As someone with familial ties to the former Portuguese colony of Macau in China, now a special administrative region of the People’s Republic of China, I find it perplexing that a language spoken by up to 260 million people around the world, is not offered as a course at a premier public university like Binghamton University. With the fast-growing economies of Mozambique, Angola and more, it is more important than ever that the University take the initiative to provide Portuguese instruction to students, particularly if BU plans to promote itself as a premier public university and one that advocates for diversity and multiculturalism.
According to the 2017 U.S. Census Bureau’s American Community Survey, there are over 790,000 Portuguese speakers in the United States, with many Portuguese speakers residing in the northeast states of New Jersey, New York, Connecticut and Massachusetts. The 2000 U.S. Census also found that there are over 41,378 Portuguese speakers in the state of New York alone, with many of them coming from places like Brazil, Cape Verde and Portugal.
Over 205 million Portuguese speakers reside in Brazil, a country that’s an integral part of Latin America. I believe that by incorporating Portuguese with Spanish education, we are informing the wider student community of how diverse and unique Latin America is. Also, by doing so, it will provide the student community the opportunity of a richer understanding of Brazilian culture, music, history and politics that have played a major part of the development of Latin America as a whole. As Portuguese is a romance language closely related to Spanish, I believe that more integration of Portuguese will create new bridges between the Lusophone — Portuguese-speaking — world and the Spanish-speaking world in Latin America.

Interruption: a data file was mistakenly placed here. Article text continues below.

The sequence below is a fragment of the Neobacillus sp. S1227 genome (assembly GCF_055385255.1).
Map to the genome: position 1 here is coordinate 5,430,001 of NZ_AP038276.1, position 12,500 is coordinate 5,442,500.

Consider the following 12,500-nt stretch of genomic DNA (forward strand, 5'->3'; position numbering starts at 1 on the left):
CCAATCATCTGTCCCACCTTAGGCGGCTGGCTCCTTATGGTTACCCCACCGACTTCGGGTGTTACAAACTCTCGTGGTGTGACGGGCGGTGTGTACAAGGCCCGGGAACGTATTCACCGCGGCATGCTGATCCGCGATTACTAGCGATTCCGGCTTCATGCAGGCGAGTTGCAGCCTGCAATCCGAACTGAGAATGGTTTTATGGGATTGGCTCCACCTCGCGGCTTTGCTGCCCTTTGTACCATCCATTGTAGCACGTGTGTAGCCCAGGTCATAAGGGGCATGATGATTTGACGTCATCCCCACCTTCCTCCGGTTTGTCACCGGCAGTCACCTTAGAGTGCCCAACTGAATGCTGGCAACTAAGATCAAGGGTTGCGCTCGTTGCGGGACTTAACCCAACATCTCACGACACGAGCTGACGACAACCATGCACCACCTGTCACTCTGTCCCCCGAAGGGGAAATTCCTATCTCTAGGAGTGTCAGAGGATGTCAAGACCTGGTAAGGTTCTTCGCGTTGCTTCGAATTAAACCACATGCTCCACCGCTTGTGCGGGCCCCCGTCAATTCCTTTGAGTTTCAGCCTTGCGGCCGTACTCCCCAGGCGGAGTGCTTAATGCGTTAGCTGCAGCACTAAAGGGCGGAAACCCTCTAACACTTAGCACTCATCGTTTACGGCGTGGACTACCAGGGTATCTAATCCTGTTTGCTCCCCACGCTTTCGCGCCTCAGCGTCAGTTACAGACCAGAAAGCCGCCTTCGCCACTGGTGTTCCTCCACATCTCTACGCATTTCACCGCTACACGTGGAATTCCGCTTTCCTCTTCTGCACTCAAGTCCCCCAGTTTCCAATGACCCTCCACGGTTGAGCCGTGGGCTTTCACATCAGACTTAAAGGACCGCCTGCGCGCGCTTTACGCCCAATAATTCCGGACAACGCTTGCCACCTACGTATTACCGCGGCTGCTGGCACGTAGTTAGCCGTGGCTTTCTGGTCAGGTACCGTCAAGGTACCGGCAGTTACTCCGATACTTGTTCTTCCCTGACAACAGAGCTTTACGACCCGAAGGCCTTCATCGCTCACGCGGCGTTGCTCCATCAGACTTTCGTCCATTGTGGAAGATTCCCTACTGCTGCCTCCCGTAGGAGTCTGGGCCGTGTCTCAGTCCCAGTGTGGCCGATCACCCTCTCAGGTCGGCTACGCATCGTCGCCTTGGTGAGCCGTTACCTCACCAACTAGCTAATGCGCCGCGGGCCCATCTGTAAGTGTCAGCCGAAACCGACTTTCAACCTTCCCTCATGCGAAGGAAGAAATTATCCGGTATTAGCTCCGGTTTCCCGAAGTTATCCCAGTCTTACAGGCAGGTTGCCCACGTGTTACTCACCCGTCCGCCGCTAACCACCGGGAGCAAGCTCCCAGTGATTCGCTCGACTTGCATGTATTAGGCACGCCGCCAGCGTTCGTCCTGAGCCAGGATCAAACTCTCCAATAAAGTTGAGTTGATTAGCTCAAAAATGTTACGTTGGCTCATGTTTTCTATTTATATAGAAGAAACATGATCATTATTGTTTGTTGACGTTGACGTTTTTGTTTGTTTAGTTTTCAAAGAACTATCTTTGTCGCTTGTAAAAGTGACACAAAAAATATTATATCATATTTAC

For example, Portuguese is offered at University at Albany, Westchester Community College, SUNY New Paltz and Monroe Community College, but not here at BU. As one of the premier elite universities of the wider SUNY system, we should put pressure on the romance languages department to offer Portuguese to students at BU. How can it be called the romance languages department if you don’t offer Portuguese, a central romance language? The absence of Portuguese classes at BU is a void in the University’s continued push for diversity and multicultural education. In order for the University to play a bigger role, not just in the future economy and development of New York state or the United States, but in promoting prosperity through higher education around the world, we must unlock those new spheres of opportunities and include Lusophones.
This argument isn’t just limited to the University. Latinx student groups should also make an effort to promote Portuguese language education and make Portuguese-speaking students feel welcome. Doing so would help spread culture and understanding between Latinx people of different cultural backgrounds.
According to José Carlos Guerreiro Adão, deputy coordinator for the Portuguese Language Programs and Educational Affairs in the United States of America at the Portuguese Consulate General of Newark, “There are about 49,000 Portuguese registered at the consulate in New York, which combines the states of Connecticut and New York. Our estimate is that there are currently 1.5 million Portuguese and Portuguese American[s], but we will only know the exact number of people who identify as Portuguese in the Census next year.” With the continued growth in Portuguese speakers in the Lusophone world and as the fifth-most spoken language in the world, I highly encourage BU to offer Portuguese classes in the future and for more opportunities to use and speak Portuguese at BU. As Adão said, “For all these reasons, teaching and learning Portuguese is an added value for students and the institution itself.”
Eric Lee is a senior double-majoring in biochemistry and economics.